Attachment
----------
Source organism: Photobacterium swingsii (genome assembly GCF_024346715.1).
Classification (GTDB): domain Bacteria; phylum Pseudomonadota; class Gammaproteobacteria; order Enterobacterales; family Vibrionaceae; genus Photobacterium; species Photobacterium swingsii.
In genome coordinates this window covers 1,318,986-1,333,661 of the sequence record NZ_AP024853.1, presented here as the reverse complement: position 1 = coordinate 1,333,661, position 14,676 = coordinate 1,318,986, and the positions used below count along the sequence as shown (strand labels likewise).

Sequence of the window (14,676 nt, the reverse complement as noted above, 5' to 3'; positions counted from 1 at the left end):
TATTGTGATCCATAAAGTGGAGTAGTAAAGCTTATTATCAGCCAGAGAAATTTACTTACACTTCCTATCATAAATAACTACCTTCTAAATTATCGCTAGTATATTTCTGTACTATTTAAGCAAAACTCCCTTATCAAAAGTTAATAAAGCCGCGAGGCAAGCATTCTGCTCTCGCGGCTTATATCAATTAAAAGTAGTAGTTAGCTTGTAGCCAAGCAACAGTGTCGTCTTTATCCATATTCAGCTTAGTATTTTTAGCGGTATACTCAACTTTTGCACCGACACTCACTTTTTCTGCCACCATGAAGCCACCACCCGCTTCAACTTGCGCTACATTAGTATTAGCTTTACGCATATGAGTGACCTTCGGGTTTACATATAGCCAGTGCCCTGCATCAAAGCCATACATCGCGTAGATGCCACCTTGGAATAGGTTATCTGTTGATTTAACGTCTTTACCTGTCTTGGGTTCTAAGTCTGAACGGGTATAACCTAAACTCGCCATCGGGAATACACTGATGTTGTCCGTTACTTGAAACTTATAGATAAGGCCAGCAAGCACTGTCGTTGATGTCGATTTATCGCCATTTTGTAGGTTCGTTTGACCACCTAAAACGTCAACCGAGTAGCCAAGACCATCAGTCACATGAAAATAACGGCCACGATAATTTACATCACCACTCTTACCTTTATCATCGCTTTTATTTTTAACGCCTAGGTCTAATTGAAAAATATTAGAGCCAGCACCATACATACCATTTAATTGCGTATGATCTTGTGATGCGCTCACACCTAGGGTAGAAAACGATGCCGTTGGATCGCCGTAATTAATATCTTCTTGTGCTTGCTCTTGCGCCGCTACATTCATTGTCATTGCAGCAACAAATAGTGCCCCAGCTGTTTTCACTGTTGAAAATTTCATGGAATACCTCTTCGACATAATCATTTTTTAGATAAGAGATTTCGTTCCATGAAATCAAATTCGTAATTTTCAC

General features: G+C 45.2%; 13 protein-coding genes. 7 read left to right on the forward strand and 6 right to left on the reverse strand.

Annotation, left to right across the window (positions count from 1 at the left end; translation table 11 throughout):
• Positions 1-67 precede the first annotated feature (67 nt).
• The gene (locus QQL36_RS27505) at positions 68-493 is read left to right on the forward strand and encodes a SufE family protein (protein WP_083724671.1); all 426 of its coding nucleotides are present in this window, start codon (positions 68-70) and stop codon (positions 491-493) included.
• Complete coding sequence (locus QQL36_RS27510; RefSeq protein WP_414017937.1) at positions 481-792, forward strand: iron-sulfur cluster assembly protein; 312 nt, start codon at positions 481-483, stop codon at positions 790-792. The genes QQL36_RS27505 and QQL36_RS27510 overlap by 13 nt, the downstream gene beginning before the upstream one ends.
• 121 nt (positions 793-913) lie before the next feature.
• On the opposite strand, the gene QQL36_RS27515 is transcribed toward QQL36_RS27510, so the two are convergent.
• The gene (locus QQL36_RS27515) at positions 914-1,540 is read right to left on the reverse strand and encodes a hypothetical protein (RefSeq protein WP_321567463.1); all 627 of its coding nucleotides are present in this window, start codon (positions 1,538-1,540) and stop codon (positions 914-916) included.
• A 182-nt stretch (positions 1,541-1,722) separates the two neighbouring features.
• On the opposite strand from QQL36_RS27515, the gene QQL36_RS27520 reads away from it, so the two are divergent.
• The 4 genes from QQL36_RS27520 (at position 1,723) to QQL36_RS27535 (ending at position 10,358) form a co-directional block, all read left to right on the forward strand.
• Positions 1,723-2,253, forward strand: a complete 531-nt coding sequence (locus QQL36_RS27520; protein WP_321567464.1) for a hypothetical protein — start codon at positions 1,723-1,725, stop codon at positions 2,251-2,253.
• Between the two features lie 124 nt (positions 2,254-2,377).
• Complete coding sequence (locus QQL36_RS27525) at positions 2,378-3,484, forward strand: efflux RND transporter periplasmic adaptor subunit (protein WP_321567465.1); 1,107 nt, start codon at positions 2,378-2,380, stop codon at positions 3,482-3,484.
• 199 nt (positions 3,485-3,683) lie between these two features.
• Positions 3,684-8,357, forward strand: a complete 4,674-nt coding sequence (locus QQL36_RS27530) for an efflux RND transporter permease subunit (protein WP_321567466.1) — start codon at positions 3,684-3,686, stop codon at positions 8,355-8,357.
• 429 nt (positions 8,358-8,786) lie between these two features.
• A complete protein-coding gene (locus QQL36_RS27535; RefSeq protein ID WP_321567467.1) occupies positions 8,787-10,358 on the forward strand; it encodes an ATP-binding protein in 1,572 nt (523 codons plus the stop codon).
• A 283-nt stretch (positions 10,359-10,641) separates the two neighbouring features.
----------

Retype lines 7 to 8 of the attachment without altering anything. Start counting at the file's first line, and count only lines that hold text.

Annotation, left to right across the window (positions count from 1 at the left end; translation table 11 throughout):
• Positions 1-67 precede the first annotated feature (67 nt).